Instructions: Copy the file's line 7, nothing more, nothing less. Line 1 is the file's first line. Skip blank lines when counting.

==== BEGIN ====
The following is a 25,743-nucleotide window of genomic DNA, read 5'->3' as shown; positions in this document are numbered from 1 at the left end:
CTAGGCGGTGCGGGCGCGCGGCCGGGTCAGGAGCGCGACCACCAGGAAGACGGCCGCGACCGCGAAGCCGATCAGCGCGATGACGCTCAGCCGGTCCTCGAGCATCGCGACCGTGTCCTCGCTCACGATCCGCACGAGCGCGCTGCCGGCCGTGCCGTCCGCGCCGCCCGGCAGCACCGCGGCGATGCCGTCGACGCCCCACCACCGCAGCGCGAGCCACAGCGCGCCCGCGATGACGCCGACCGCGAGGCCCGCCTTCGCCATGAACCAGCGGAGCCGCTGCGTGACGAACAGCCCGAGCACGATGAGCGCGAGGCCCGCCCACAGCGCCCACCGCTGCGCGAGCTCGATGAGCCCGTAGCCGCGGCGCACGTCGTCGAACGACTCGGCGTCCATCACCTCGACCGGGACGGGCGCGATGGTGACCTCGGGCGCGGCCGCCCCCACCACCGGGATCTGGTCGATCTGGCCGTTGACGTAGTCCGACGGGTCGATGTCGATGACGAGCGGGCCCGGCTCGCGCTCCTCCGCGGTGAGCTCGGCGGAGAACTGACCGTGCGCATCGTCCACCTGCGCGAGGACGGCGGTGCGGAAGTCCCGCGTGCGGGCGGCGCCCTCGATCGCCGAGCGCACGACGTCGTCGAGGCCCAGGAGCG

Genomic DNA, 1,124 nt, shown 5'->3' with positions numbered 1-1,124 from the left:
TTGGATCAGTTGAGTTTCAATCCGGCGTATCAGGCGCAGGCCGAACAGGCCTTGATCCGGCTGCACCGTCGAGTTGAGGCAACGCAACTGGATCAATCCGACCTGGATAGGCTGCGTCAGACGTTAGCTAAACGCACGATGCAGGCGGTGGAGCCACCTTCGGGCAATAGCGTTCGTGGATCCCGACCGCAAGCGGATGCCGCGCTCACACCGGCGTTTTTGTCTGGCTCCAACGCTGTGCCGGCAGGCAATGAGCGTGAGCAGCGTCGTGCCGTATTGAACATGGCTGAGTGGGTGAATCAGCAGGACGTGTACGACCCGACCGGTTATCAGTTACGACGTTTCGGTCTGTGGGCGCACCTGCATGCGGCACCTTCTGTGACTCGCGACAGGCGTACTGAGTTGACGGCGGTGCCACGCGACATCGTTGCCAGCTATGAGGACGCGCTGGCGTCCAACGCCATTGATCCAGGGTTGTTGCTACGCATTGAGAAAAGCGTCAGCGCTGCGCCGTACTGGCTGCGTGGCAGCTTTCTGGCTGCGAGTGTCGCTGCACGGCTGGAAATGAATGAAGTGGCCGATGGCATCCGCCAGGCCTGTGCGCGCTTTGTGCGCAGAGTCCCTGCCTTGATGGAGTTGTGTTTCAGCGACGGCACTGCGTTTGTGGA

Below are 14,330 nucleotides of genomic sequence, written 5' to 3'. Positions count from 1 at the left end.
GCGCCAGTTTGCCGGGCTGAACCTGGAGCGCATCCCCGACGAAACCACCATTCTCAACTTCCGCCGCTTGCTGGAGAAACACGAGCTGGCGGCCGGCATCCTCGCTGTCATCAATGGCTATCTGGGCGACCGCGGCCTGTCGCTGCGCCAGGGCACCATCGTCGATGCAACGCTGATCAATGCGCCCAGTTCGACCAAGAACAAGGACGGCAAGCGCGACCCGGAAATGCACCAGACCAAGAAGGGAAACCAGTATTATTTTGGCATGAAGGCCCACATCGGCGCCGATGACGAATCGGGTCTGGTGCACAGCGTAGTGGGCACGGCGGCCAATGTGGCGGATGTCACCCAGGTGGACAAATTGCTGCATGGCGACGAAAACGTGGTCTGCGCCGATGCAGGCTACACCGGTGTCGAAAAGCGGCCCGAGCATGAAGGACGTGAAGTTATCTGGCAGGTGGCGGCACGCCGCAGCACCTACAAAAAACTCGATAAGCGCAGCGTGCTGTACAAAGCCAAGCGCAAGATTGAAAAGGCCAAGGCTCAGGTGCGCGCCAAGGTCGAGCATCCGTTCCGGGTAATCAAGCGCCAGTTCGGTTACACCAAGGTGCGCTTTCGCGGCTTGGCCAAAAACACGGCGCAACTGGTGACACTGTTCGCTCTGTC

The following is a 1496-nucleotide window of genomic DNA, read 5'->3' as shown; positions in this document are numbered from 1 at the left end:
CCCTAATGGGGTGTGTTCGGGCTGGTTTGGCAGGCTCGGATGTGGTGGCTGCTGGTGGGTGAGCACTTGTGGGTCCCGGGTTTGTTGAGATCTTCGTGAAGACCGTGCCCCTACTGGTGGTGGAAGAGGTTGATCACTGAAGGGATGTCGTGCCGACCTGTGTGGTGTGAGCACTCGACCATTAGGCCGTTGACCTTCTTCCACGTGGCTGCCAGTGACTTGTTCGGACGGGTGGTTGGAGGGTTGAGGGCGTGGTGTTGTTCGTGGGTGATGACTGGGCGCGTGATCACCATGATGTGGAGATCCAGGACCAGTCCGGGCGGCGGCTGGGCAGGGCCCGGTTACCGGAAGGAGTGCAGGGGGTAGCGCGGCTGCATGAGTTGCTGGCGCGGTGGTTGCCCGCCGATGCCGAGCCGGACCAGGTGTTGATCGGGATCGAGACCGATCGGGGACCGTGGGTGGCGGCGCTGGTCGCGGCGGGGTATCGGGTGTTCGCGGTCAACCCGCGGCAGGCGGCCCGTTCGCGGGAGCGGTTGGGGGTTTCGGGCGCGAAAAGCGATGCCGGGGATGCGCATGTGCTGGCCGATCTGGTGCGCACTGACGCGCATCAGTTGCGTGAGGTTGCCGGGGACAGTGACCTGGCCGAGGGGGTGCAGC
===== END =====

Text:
The following is a 1496-nucleotide window of genomic DNA, read 5'->3' as shown; positions in this document are numbered from 1 at the left end: